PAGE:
Common nicknames for hospital items. - page 2

Just wanted to see if the nicknames we call certain items are the same names you guys call them lol. I work in the midwestern region. Examples include: 1.) "Bubblier" for humidifier 2.)... Read More

  1. by   OnlybyHisgraceRN
    Propofol-MJ juice
    Post op CABG/AVR, ETC are called "Hearts"
  2. by   loriangel14
    Gossip sheet = report sheet

    the cocktail = Haldol and Ativan together IM
  3. by   GitanoRN
    chucks = blue pads
  4. by   Esme12
    New england....a Bubbler is the water fountain. It's a stretcher not a gurney. It's a Johnnie not a patient gown. It not a "christmas tree" (I'm originally from the midwest) but a nipple connector. It Guaiac not hemoccult. It's a mucous trap not Luki tube (sputum spec. for a vented patient). The Au Pair is the baby sitter. It's soda not Pop, a float not milk shake, and Jimmies not sprinkles.

    Triple H enema (high hot and a heckof a lot) and Banana Bags(IV MVI/folate?Mg detox bags). We have Vitamin H, Vitamin V and Vitamin A. We have positive samsonite signs (comes with luggage) and DBQ (dirt bag quotient).

    GI cocktail green or pink. (maalox/viscous lido/belladonna (green) or phenobarb (pink)

    Just to name a few
    Last edit by Esme12 on Jul 31, '12
  5. by   ddunnrn
    It's a bit tangential to the topic, but I remember back 30 years ago when I was a nurses' aide, the nursing home I worked in had "nourishments" before the residents went to bed. It has always been a pet peeve of mine when people use pretentious language when simpler words would do--it's a SNACK, not "nourishment" also, out of curiosity, how many different terms for "nurse's aide" are in use around the country? One of my faces is "Patient Care Technician"' which sounds like they should be carrying around a toolbox with screwdrivers and foley cath bags.
  6. by   tigerlogic

    I'm a CNA and a nurse (trying not to laugh) recently asked me to go into a room and ask the older gentleman if he would like to "Use the ducky"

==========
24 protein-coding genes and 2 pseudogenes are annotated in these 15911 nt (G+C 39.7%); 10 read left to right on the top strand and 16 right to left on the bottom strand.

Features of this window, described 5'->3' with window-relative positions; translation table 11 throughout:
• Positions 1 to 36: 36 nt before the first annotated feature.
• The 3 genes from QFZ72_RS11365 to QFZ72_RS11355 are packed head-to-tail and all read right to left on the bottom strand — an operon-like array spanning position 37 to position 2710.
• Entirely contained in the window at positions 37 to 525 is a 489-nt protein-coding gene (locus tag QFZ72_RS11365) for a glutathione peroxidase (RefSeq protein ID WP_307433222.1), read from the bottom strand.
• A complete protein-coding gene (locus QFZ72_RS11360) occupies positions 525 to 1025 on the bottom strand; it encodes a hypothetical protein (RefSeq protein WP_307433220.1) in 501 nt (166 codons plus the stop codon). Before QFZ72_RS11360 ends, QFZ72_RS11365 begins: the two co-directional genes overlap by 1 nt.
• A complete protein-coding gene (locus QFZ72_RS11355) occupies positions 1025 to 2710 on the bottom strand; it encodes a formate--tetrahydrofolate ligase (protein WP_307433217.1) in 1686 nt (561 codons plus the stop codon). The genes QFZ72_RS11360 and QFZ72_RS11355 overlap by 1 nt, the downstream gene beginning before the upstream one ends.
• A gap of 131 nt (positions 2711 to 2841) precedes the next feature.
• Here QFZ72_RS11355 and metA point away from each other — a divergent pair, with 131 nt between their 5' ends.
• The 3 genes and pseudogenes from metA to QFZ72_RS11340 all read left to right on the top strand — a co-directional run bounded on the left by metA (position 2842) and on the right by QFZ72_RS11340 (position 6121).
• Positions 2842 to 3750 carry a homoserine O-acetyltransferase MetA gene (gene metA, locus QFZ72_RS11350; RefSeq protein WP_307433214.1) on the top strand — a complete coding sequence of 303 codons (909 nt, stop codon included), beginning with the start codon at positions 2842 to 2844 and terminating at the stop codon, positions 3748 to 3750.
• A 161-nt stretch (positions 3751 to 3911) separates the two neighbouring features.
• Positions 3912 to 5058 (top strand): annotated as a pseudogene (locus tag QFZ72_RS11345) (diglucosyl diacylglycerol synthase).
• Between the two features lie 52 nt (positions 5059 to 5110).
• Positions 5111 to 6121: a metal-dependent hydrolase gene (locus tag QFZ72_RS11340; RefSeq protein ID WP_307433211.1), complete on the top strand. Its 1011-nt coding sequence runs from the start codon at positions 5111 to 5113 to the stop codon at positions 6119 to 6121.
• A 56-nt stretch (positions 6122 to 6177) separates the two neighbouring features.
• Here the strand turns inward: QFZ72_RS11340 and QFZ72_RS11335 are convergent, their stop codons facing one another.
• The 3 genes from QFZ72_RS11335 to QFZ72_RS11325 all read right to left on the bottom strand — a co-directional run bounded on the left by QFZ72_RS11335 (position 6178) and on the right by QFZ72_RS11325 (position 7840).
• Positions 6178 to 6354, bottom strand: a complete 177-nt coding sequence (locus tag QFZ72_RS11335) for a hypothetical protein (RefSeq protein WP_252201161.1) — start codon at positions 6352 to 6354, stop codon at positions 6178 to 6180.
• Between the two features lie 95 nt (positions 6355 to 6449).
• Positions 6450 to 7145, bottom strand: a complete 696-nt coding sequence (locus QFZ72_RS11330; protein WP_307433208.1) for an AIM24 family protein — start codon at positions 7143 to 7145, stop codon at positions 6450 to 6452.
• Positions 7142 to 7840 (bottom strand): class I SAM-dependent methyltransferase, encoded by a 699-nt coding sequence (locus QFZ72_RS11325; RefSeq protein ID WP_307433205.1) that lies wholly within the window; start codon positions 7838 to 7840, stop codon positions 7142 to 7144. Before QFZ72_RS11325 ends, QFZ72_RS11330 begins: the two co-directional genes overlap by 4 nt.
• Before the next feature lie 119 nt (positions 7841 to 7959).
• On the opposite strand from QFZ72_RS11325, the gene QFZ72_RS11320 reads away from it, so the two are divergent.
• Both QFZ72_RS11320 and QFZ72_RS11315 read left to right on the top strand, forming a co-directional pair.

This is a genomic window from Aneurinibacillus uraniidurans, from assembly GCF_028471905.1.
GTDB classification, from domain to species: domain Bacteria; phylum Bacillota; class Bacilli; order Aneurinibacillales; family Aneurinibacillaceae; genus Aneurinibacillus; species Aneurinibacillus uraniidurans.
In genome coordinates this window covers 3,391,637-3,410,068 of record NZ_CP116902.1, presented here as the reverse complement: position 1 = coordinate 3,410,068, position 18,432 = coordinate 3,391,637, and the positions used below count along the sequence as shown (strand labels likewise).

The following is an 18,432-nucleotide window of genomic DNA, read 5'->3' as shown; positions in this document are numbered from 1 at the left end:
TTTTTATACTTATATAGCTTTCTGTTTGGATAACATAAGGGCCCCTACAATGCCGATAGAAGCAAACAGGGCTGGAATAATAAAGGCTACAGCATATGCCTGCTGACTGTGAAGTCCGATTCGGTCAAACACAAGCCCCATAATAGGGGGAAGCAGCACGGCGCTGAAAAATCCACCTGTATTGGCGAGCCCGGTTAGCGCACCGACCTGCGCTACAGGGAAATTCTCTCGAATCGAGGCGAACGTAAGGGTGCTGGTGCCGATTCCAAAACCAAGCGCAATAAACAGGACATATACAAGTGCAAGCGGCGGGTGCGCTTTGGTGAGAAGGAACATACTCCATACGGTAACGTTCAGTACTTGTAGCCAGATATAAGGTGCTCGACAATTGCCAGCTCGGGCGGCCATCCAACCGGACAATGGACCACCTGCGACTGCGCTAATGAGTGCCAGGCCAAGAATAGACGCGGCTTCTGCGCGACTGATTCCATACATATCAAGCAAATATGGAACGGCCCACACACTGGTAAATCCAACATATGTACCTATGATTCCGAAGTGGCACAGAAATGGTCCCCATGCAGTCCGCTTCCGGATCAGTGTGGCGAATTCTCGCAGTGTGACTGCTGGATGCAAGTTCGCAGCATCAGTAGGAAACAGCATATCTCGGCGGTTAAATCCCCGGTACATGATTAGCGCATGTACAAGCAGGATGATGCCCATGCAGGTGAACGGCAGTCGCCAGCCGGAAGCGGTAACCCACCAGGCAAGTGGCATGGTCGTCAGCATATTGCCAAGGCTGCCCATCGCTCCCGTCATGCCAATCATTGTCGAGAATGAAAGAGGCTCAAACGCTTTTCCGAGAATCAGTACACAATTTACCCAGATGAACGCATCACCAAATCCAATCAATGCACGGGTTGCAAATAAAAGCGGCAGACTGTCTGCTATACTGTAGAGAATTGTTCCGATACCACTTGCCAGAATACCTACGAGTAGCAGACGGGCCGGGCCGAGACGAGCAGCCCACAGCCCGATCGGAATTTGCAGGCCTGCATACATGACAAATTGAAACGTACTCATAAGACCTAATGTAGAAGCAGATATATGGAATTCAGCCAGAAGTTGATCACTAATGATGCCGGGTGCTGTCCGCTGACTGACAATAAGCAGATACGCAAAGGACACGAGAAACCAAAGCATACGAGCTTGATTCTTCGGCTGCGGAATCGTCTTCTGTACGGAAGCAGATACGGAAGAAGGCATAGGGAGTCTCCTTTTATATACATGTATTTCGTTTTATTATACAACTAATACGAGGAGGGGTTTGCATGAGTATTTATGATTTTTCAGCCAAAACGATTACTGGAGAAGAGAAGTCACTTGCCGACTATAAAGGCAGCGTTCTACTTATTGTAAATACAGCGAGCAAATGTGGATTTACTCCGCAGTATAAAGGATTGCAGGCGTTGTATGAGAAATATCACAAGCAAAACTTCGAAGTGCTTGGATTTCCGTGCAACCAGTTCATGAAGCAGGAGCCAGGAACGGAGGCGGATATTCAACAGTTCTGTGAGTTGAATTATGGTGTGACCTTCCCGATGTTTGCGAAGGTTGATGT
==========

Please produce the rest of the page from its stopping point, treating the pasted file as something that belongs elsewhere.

I blinked twice and did as requested (not sure if I was about to play into some larger joke), I'm glad he said no because it took me a while to figure out that it meant the handhelp urinal. It's not a common nickname in the hospital but was appaerently the term of choice for this guy's assisted living. We then discussed how we might be able to decorate one such that it indeed looked like a ducky...
  7. by   RNsRWe
    Fun thread! I'm in NYS, and here it's a christmas tree connector for the O2. Frequent Flyers, I believe, are the same across the country

    Acronyms in report are common: LOLFDGB = Little Old Lady Fall Down Go Boom, DX-TSTL = Diagnosis-Too Stupid To Live.

    A bariatric bed for a male is a Big Boy Bed (flip the gender for a girl).

    Booties are heel protectors.

    A 'Flip and Feed' is a geriatric patient you don't do much else with other than that.
    Last edit by RNsRWe on Jul 31, '12 : Reason: typo noticed
  8. by   LifesAJourney
    Yay, glad to see some other places use the christmas tree tern too haha! We also say chucks and big boy/girl beds. Sometimes with the oximizer, the patients refers to it as a "mustache."
  9. by   ddunnrn
    Sorry, I'm compulsive "faces" should be "faves". I hate this iPad autocorrect!!
  10. by   LifesAJourney
    At my hospital they call cnas pcts, unless you are a nurse tech.
  11. by   That Guy
    Mom juice - Warm prune juice and milk of mag
    Moon booties - Heel proctetor booties that are huge and fluffy
    Fire Hydrant - Pt after taking GoLytely or Mag Citrate
    Terminal turner - Pt on their last leg and turning them will kill them
  12. by   LifesAJourney
    At my hospital they call cnas pcts, unless you are a nurse tech.q
  13. by   LifesAJourney
    You just reminded me about something with GoLytely. I do wish the company would change the name to reflect the product more accurately. GoLytely sounds very light and dainty. As we all know, there is nothing light or dainty about it. It also needs to come flavored with ANYTHING. Our nurses mix it with the blue powerade and add ice to make it a little eaiser for the patients to drink.